Tissot was famous in his day, not only for his painting, but for his scandalous love life. In the 1870s, he lived openly with his mistress, a beautiful Irish girl named Kathleen Newton who already had a child born out of another previous affair. She appears in many of his paintings from this time. Tissot apparently was devoted to her, refusing admonitions to discard her. Kathleen contracted tuberculosis, and committed suicide in 1882 rather than die gradually from the disease. Tissot was devastated and returned to France. Like many people of the time, he became interested in Spiritualism and tried to contact Kathleen in seances. Toward the end of his life, Tissot became ever more devoutly religious traveling to Palestine, and ended his days making religious watercolors.
The High Society of late Victorian Britain never looked so glamourous as they did in Tissot's paintings (well, except maybe in John Singer Sargent's portraits).
That late Victorian languor pervades much of Tissot's work; it's so hard to explain or understand for so hard-working a century where authors wrote (and the public read) thousand page novels.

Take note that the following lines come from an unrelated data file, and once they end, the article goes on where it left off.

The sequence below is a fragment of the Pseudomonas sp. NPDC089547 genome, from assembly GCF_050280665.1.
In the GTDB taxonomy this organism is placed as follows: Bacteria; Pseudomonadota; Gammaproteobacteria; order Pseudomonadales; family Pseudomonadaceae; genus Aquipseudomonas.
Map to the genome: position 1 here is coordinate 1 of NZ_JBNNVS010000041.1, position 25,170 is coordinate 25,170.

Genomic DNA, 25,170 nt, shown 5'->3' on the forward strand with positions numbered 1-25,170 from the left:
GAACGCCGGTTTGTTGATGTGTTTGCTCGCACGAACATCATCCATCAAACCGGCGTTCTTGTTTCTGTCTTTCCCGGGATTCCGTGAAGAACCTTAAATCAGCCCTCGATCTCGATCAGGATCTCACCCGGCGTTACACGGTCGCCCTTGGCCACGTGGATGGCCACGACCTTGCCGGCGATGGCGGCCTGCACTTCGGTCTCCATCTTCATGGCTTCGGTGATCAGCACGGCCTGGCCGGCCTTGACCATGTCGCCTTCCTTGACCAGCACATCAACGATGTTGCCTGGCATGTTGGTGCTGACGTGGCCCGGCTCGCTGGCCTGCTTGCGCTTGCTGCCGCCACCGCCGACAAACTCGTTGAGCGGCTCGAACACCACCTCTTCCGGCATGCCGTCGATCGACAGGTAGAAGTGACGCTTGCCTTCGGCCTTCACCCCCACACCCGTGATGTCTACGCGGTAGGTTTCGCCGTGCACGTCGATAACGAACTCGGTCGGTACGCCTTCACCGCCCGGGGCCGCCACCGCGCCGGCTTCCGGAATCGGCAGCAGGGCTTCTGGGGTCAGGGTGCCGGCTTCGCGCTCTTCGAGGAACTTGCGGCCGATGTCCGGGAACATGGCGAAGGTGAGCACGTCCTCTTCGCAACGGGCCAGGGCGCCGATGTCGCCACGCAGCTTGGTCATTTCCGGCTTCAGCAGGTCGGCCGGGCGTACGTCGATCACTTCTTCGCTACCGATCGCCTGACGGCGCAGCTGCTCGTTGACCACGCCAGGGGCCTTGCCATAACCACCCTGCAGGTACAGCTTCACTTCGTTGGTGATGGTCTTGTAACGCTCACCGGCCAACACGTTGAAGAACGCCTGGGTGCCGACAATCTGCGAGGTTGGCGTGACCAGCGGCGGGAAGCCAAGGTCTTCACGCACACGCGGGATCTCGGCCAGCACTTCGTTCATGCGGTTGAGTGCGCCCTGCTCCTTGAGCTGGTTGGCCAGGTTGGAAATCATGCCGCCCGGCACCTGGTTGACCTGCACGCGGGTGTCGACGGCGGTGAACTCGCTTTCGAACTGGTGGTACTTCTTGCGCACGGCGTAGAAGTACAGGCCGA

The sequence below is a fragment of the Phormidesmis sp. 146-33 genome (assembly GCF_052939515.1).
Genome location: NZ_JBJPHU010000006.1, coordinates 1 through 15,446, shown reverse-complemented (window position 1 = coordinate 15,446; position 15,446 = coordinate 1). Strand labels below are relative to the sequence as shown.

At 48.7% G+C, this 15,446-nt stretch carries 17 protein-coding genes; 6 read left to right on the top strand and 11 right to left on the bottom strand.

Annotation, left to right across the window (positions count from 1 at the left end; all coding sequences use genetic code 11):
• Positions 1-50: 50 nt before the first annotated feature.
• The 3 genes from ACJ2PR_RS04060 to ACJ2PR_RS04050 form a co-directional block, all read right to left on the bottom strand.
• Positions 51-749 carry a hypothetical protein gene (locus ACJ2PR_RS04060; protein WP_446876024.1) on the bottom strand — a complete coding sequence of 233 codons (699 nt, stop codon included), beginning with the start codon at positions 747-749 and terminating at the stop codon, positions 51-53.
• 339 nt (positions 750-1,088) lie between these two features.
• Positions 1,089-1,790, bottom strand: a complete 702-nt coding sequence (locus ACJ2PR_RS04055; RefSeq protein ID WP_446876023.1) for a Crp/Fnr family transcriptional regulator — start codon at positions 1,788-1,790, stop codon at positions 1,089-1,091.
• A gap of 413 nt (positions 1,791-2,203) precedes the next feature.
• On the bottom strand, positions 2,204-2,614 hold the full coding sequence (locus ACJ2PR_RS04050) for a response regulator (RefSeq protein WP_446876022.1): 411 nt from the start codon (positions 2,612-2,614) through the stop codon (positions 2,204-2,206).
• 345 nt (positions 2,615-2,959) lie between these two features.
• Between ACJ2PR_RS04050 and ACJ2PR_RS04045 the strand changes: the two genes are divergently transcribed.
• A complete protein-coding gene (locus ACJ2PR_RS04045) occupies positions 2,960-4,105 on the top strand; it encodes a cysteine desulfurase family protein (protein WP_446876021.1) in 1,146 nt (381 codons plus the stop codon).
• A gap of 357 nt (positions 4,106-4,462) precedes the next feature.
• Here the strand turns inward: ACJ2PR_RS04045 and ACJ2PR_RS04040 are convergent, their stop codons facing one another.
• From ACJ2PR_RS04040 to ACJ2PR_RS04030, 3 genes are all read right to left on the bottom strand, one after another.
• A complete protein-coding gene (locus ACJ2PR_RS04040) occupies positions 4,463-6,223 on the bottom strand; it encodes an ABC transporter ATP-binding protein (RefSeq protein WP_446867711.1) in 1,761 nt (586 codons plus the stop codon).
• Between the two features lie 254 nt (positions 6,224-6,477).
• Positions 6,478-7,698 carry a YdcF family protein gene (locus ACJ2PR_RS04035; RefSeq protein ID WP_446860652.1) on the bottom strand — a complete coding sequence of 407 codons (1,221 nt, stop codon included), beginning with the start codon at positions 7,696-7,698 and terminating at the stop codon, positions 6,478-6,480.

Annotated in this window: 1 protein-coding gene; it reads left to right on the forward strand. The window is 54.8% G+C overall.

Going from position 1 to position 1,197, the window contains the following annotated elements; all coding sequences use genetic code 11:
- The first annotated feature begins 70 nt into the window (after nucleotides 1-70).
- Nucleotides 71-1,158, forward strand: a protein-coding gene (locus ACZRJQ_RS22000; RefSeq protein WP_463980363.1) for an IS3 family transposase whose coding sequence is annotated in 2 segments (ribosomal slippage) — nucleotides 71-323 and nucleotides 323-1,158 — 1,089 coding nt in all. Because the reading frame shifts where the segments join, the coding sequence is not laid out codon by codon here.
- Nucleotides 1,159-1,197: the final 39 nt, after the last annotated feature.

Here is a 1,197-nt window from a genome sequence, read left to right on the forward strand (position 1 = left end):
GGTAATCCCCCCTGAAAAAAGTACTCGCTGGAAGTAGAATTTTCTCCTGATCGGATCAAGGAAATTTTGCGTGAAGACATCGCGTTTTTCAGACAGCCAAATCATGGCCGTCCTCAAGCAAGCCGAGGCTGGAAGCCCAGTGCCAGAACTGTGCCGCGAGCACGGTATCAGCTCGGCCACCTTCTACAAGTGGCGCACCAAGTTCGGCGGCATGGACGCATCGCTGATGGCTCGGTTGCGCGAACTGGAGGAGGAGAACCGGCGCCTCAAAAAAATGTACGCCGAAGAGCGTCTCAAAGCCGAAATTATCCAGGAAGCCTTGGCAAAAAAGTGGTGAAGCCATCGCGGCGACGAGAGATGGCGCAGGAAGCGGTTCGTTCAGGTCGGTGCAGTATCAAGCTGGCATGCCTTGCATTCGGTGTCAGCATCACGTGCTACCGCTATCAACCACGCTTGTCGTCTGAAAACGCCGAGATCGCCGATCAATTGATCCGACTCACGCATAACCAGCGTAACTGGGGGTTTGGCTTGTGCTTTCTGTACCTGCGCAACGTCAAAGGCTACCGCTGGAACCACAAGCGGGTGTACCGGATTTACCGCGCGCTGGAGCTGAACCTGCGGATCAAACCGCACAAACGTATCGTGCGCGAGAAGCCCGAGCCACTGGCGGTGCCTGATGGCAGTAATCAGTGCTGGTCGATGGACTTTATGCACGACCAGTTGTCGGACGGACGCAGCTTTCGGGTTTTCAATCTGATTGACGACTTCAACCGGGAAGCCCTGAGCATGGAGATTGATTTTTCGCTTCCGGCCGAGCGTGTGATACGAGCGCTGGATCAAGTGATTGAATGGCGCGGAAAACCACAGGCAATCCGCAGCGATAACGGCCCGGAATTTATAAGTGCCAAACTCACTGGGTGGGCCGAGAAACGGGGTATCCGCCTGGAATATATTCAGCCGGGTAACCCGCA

James Tissot, Hush! (The Concert), 1875
James Tissot, The Ball on Shipboard, c.1874
James Tissot, Holyday, c.1876
James Tissot, Spring, c.1878
James Tissot, The Thames, 1876
William Powell Frith
An earlier Victorian painter, William Powell Frith, made his name painting huge panoramas of not-quite-so-high society. Frith was good friends with Charles Dickens, and there is something of that reforming spirit embedded in the anecdotal detail of his work.
William Powell Frith, Derby Day, 1856 - 1858
Frith's most famous panorama is this painting of what was once the premier sporting even in England, the Derby horse race on Epsom Downs. Frith paints the crowd on the edge of the race, a coming together of all classes, and not always happily. On the left, a group of wealthy and respectable gentlemen from a tent with a sign that says "Reformer's Club" get fleeced by a grifter setting up a shell game. In the center, a father son acrobat team perform for the Carriage Set which brought their lunches. The boy acrobat is distracted by the lavish spread of lobster and champagne behind him. Other beggars and pickpockets work this affluent crowd.
There is definitely something of Dickens in the storytelling, but perhaps not his sympathy. Frith shared the 19th century belief that class was destiny, that the various classes of society were not just socially, but physically different. Like many in the 19th century, he believed that those differences were revealed in their physiognomy. Frith spent much time preparing for this painting by studying physical "types" from various classes.
William Powell Frith, The Railway Station, 1862